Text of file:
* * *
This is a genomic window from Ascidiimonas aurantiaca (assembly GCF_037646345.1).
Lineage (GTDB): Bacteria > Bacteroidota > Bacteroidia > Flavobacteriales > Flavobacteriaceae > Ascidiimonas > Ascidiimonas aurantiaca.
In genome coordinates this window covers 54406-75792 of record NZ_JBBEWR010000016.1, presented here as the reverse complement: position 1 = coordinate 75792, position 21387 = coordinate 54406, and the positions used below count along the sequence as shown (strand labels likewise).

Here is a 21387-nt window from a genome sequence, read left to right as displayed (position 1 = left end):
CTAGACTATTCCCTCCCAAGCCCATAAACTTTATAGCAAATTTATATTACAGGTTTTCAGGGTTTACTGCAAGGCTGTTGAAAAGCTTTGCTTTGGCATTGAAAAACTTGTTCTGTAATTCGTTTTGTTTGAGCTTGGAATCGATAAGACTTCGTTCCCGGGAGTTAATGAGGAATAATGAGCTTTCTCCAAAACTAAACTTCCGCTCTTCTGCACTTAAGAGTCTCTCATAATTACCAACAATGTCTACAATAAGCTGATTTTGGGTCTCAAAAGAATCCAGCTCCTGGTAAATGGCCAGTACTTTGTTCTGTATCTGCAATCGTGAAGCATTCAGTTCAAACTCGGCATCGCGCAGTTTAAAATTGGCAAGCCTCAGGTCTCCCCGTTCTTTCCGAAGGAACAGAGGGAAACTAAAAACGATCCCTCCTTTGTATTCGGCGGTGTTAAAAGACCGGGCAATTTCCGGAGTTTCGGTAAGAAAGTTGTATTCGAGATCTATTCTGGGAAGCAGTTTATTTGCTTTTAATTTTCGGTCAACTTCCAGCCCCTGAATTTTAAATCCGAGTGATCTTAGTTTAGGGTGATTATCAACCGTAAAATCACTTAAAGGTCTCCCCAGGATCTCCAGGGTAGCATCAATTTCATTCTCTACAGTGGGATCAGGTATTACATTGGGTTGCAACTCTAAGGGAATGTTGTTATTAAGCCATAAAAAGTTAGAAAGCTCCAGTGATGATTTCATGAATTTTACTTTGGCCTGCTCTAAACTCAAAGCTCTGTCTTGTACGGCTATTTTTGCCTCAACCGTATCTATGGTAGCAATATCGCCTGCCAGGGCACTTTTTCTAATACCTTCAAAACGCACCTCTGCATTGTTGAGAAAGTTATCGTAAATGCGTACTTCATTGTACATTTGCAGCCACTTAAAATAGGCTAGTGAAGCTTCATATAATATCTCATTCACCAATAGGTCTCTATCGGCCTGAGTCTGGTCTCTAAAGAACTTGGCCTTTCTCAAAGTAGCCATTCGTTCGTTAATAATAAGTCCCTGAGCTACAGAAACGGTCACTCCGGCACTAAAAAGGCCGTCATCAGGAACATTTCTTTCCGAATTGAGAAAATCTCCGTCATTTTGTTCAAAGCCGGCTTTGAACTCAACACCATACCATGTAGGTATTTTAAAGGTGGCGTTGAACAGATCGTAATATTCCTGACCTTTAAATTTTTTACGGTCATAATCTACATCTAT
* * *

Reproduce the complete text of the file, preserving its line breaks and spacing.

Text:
This is a genomic window from Ascidiimonas aurantiaca (assembly GCF_037646345.1).
Lineage (GTDB): Bacteria > Bacteroidota > Bacteroidia > Flavobacteriales > Flavobacteriaceae > Ascidiimonas > Ascidiimonas aurantiaca.
In genome coordinates this window covers 54406-75792 of record NZ_JBBEWR010000016.1, presented here as the reverse complement: position 1 = coordinate 75792, position 21387 = coordinate 54406, and the positions used below count along the sequence as shown (strand labels likewise).

Here is a 21387-nt window from a genome sequence, read left to right as displayed (position 1 = left end):
CTAGACTATTCCCTCCCAAGCCCATAAACTTTATAGCAAATTTATATTACAGGTTTTCAGGGTTTACTGCAAGGCTGTTGAAAAGCTTTGCTTTGGCATTGAAAAACTTGTTCTGTAATTCGTTTTGTTTGAGCTTGGAATCGATAAGACTTCGTTCCCGGGAGTTAATGAGGAATAATGAGCTTTCTCCAAAACTAAACTTCCGCTCTTCTGCACTTAAGAGTCTCTCATAATTACCAACAATGTCTACAATAAGCTGATTTTGGGTCTCAAAAGAATCCAGCTCCTGGTAAATGGCCAGTACTTTGTTCTGTATCTGCAATCGTGAAGCATTCAGTTCAAACTCGGCATCGCGCAGTTTAAAATTGGCAAGCCTCAGGTCTCCCCGTTCTTTCCGAAGGAACAGAGGGAAACTAAAAACGATCCCTCCTTTGTATTCGGCGGTGTTAAAAGACCGGGCAATTTCCGGAGTTTCGGTAAGAAAGTTGTATTCGAGATCTATTCTGGGAAGCAGTTTATTTGCTTTTAATTTTCGGTCAACTTCCAGCCCCTGAATTTTAAATCCGAGTGATCTTAGTTTAGGGTGATTATCAACCGTAAAATCACTTAAAGGTCTCCCCAGGATCTCCAGGGTAGCATCAATTTCATTCTCTACAGTGGGATCAGGTATTACATTGGGTTGCAACTCTAAGGGAATGTTGTTATTAAGCCATAAAAAGTTAGAAAGCTCCAGTGATGATTTCATGAATTTTACTTTGGCCTGCTCTAAACTCAAAGCTCTGTCTTGTACGGCTATTTTTGCCTCAACCGTATCTATGGTAGCAATATCGCCTGCCAGGGCACTTTTTCTAATACCTTCAAAACGCACCTCTGCATTGTTGAGAAAGTTATCGTAAATGCGTACTTCATTGTACATTTGCAGCCACTTAAAATAGGCTAGTGAAGCTTCATATAATATCTCATTCACCAATAGGTCTCTATCGGCCTGAGTCTGGTCTCTAAAGAACTTGGCCTTTCTCAAAGTAGCCATTCGTTCGTTAATAATAAGTCCCTGAGCTACAGAAACGGTCACTCCGGCACTAAAAAGGCCGTCATCAGGAACATTTCTTTCCGAATTGAGAAAATCTCCGTCATTTTGTTCAAAGCCGGCTTTGAACTCAACACCATACCATGTAGGTATTTTAAAGGTGGCGTTGAACAGATCGTAATATTCCTGACCTTTAAATTTTTTACGGTCATAATCTACATCTAT